Preab san ól
Music: Trad. arr. Peter Hill, Words: R Bairéid, trans. D O'Sullivan
Performance time approx: 2m 15s
Range S: c' – d'' / A: b♭ – c'' / T: c – d' / B: G – c'
Price code: B
This is a rollicking drinking song from Ireland, and makes a great final number or encore. The tune is very catchy, and there’s lots of rhyming, which makes it easy to swing the piece along from phrase to phrase. The words should be heartfelt and the tone need not be too ‘nice’. This is a song in praise of the pleasures of life, and to hell with the toil or trouble.
Verse 2, arranged for tenor and bass on their own, can be taken either by two soloists or by the entire sections.
Verse 4 includes a simple descant.
The verse scansion is irregular, which takes getting used to, but the whole song is very singable by any moderately experienced choir.
Why spend your leisure bereft of pleasure?
Amassing treasure you'll scrape and save.
Why look so canny at ev'ry penny?
You'll take no money within the grave.
Landlords and gentry with all their plenty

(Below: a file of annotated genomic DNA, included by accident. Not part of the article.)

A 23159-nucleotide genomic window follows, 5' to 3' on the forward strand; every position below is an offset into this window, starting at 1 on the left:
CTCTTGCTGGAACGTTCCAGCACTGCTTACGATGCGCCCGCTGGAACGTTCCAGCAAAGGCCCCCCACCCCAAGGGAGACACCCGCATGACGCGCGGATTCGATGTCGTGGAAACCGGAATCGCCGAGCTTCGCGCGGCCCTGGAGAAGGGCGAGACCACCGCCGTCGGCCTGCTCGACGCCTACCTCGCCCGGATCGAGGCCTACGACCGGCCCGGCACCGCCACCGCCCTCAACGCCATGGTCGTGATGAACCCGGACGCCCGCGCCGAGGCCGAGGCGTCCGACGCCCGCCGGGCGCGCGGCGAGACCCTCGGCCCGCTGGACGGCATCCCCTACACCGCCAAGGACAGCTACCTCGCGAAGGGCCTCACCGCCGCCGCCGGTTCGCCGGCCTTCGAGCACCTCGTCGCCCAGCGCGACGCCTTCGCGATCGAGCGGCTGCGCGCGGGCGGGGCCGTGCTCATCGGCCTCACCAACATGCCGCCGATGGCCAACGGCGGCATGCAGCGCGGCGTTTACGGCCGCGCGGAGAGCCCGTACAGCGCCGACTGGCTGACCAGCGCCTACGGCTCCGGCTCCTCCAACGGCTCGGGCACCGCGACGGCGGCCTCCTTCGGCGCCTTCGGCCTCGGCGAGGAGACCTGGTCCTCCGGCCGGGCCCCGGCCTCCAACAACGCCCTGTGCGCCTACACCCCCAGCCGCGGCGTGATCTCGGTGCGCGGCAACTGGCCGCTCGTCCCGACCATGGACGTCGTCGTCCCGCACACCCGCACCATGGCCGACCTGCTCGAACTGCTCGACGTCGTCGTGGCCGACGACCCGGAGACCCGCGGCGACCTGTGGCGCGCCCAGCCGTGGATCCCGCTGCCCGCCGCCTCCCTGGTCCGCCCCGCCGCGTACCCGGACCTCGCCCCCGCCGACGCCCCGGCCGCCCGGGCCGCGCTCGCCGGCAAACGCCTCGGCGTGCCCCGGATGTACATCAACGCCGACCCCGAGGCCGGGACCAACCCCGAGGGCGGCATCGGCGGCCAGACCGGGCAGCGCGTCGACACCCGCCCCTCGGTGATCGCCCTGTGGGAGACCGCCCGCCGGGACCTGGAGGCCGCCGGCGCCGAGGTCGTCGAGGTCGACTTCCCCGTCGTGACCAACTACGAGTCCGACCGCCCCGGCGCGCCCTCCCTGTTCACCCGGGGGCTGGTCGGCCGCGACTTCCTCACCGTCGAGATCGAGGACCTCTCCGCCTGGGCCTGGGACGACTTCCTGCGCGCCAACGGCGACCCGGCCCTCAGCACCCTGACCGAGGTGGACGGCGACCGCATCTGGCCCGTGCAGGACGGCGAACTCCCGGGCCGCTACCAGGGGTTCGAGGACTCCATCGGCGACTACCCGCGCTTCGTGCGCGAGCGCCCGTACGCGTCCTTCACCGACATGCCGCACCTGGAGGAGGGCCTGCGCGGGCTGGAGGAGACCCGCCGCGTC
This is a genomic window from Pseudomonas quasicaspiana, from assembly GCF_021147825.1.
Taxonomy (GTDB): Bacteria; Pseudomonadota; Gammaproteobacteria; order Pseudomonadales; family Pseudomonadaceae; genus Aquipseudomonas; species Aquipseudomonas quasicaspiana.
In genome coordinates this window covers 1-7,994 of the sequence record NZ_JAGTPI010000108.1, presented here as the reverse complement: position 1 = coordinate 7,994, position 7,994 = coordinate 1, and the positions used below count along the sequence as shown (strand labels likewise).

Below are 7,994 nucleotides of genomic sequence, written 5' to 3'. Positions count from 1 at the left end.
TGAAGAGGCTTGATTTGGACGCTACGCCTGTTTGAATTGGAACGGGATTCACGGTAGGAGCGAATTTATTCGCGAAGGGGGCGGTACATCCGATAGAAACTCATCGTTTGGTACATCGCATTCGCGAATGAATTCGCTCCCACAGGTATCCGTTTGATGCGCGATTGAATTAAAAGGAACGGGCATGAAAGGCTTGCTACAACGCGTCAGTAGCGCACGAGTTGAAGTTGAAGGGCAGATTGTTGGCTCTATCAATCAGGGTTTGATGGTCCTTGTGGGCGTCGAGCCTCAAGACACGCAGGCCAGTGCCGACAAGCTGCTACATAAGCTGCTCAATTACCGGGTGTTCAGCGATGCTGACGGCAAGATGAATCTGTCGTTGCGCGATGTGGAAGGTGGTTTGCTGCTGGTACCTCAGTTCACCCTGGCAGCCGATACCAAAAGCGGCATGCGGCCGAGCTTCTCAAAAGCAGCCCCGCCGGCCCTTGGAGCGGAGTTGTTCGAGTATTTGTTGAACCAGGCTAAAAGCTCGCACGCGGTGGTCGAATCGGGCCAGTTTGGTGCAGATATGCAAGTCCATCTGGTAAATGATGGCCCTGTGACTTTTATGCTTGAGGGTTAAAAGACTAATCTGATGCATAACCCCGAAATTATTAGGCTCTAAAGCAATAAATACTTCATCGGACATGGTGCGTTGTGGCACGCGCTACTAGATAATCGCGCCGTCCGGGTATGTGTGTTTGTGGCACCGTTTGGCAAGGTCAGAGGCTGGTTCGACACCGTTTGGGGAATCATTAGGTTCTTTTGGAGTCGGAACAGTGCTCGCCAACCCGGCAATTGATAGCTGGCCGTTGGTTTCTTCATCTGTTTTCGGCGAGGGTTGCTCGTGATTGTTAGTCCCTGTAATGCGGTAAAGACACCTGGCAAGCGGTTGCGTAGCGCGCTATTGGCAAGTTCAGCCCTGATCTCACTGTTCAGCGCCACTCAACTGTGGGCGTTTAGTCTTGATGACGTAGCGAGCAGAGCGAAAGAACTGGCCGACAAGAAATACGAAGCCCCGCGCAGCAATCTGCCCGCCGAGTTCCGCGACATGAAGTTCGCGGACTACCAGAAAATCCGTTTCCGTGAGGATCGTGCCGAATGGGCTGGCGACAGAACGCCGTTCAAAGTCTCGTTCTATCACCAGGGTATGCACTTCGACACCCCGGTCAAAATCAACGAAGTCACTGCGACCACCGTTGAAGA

Must still go empty where'er they're bound,
So to my thinking, we'd best be drinking,
Our glasses clinking on — another round.
The huxter greedy will grind the needy
Their straits unheeding, shouts: 'money down!'
His special vice is his fancy prices,
For a florin's value he'll charge a pound.
With hump for trammel, the scripture's camel
Missed the needle's eye and so came to ground
Why pine for riches when still you've stitches
To hold your britches up — another round.
The shipmen trading in Spain and Aden
Return well laden with oil and corn.
And from Gibraltar their course they'll alter
And steer for Malta and the Golden Horn.
With easy motion they sail life's ocean
With ne'er a notion they'll soon run aground,
So lads and lasses make all your passes
And fill your glasses for — another round.
King Solomon's glory, so famed in story,
Was far outshone by the lily's guise.
But cold winds harden both field and garden;
Pleading for pardon, the lily dies.
Life's but a bubble of toil and trouble,
A feathered arrow, once shot ne'er found.
It's nought but miming, so ends my rhyming
And still we've time in for — another round.
Original Irish words by Riocard Bairéid (Richard Barrett), an 18th-century schoolmaster from Co. Mayo in the west of Ireland.
English translation by Donal O'Sullivan
Despite extensive enquiries, we have been unable to trace who administers copyright for the late Dr Donal O'Sullivan's translation, and would welcome any information enabling us to do so.